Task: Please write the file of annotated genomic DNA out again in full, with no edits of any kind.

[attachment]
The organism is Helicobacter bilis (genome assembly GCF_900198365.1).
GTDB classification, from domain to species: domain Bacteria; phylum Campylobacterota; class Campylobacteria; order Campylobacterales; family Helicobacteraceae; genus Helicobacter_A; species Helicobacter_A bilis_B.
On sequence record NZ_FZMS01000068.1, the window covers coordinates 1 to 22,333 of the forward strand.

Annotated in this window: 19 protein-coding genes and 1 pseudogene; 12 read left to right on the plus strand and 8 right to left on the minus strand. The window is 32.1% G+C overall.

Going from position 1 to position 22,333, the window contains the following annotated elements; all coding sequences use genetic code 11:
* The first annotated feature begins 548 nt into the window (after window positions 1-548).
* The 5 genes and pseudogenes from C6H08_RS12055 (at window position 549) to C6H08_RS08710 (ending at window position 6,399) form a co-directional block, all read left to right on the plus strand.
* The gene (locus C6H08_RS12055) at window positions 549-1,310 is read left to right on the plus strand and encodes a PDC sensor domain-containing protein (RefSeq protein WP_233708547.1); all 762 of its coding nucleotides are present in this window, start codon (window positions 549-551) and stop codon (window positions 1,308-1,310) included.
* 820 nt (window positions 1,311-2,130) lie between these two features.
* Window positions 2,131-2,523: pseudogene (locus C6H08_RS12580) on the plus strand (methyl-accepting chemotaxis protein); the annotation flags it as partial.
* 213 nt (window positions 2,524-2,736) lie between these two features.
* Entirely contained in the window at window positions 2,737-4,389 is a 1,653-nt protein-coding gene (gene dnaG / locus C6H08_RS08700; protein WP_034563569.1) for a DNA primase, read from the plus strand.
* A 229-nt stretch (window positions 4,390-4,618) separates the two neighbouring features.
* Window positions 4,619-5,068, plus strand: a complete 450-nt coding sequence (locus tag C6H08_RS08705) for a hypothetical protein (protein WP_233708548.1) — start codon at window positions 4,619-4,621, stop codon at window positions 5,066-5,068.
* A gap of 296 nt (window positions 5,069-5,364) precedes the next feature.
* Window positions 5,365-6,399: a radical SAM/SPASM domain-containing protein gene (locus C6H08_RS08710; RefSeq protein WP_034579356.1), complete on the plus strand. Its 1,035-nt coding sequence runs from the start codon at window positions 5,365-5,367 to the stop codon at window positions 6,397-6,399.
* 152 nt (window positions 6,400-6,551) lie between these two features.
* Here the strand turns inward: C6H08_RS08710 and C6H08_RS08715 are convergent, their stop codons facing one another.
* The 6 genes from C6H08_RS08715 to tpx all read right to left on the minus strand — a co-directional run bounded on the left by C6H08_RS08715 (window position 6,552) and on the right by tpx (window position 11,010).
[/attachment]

The organism is Helicobacter bilis (genome assembly GCF_900198365.1).
GTDB classification, from domain to species: domain Bacteria; phylum Campylobacterota; class Campylobacteria; order Campylobacterales; family Helicobacteraceae; genus Helicobacter_A; species Helicobacter_A bilis_B.
On sequence record NZ_FZMS01000068.1, the window covers coordinates 1 to 22,333 of the forward strand.

Annotated in this window: 19 protein-coding genes and 1 pseudogene; 12 read left to right on the plus strand and 8 right to left on the minus strand. The window is 32.1% G+C overall.

Going from position 1 to position 22,333, the window contains the following annotated elements; all coding sequences use genetic code 11:
* The first annotated feature begins 548 nt into the window (after window positions 1-548).
* The 5 genes and pseudogenes from C6H08_RS12055 (at window position 549) to C6H08_RS08710 (ending at window position 6,399) form a co-directional block, all read left to right on the plus strand.
* The gene (locus C6H08_RS12055) at window positions 549-1,310 is read left to right on the plus strand and encodes a PDC sensor domain-containing protein (RefSeq protein WP_233708547.1); all 762 of its coding nucleotides are present in this window, start codon (window positions 549-551) and stop codon (window positions 1,308-1,310) included.
* 820 nt (window positions 1,311-2,130) lie between these two features.
* Window positions 2,131-2,523: pseudogene (locus C6H08_RS12580) on the plus strand (methyl-accepting chemotaxis protein); the annotation flags it as partial.
* 213 nt (window positions 2,524-2,736) lie between these two features.
* Entirely contained in the window at window positions 2,737-4,389 is a 1,653-nt protein-coding gene (gene dnaG / locus C6H08_RS08700; protein WP_034563569.1) for a DNA primase, read from the plus strand.
* A 229-nt stretch (window positions 4,390-4,618) separates the two neighbouring features.
* Window positions 4,619-5,068, plus strand: a complete 450-nt coding sequence (locus tag C6H08_RS08705) for a hypothetical protein (protein WP_233708548.1) — start codon at window positions 4,619-4,621, stop codon at window positions 5,066-5,068.
* A gap of 296 nt (window positions 5,069-5,364) precedes the next feature.
* Window positions 5,365-6,399: a radical SAM/SPASM domain-containing protein gene (locus C6H08_RS08710; RefSeq protein WP_034579356.1), complete on the plus strand. Its 1,035-nt coding sequence runs from the start codon at window positions 5,365-5,367 to the stop codon at window positions 6,397-6,399.
* 152 nt (window positions 6,400-6,551) lie between these two features.
* Here the strand turns inward: C6H08_RS08710 and C6H08_RS08715 are convergent, their stop codons facing one another.
* The 6 genes from C6H08_RS08715 to tpx all read right to left on the minus strand — a co-directional run bounded on the left by C6H08_RS08715 (window position 6,552) and on the right by tpx (window position 11,010).